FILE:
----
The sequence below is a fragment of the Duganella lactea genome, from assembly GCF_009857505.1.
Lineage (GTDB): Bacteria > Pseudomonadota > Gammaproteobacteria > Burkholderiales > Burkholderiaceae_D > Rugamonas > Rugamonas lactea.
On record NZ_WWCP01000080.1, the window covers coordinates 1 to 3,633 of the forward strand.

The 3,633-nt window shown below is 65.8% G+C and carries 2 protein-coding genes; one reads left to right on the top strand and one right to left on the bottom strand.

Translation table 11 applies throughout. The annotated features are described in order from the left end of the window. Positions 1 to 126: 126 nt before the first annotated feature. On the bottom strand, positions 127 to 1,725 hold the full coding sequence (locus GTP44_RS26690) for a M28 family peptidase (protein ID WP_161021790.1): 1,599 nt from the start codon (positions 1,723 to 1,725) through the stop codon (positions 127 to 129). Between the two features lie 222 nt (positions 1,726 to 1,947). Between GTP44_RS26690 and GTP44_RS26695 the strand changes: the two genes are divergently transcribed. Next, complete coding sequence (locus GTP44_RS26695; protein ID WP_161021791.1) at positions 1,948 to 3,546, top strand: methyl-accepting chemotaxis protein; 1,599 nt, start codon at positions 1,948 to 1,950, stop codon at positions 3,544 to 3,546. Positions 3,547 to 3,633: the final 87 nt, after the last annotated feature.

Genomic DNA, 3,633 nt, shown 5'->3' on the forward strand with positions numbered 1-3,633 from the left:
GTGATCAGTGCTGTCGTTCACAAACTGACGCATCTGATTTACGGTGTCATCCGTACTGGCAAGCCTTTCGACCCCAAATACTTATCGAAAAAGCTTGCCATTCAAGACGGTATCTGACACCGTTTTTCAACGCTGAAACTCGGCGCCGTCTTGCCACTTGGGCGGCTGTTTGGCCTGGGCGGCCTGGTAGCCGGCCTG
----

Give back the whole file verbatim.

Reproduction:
The sequence below is a fragment of the Duganella lactea genome, from assembly GCF_009857505.1.
Lineage (GTDB): Bacteria > Pseudomonadota > Gammaproteobacteria > Burkholderiales > Burkholderiaceae_D > Rugamonas > Rugamonas lactea.
On record NZ_WWCP01000080.1, the window covers coordinates 1 to 3,633 of the forward strand.

The 3,633-nt window shown below is 65.8% G+C and carries 2 protein-coding genes; one reads left to right on the top strand and one right to left on the bottom strand.

Translation table 11 applies throughout. The annotated features are described in order from the left end of the window. Positions 1 to 126: 126 nt before the first annotated feature. On the bottom strand, positions 127 to 1,725 hold the full coding sequence (locus GTP44_RS26690) for a M28 family peptidase (protein ID WP_161021790.1): 1,599 nt from the start codon (positions 1,723 to 1,725) through the stop codon (positions 127 to 129). Between the two features lie 222 nt (positions 1,726 to 1,947). Between GTP44_RS26690 and GTP44_RS26695 the strand changes: the two genes are divergently transcribed. Next, complete coding sequence (locus GTP44_RS26695; protein ID WP_161021791.1) at positions 1,948 to 3,546, top strand: methyl-accepting chemotaxis protein; 1,599 nt, start codon at positions 1,948 to 1,950, stop codon at positions 3,544 to 3,546. Positions 3,547 to 3,633: the final 87 nt, after the last annotated feature.

Genomic DNA, 3,633 nt, shown 5'->3' on the forward strand with positions numbered 1-3,633 from the left:
GTGATCAGTGCTGTCGTTCACAAACTGACGCATCTGATTTACGGTGTCATCCGTACTGGCAAGCCTTTCGACCCCAAATACTTATCGAAAAAGCTTGCCATTCAAGACGGTATCTGACACCGTTTTTCAACGCTGAAACTCGGCGCCGTCTTGCCACTTGGGCGGCTGTTTGGCCTGGGCGGCCTGGTAGCCGGCCTG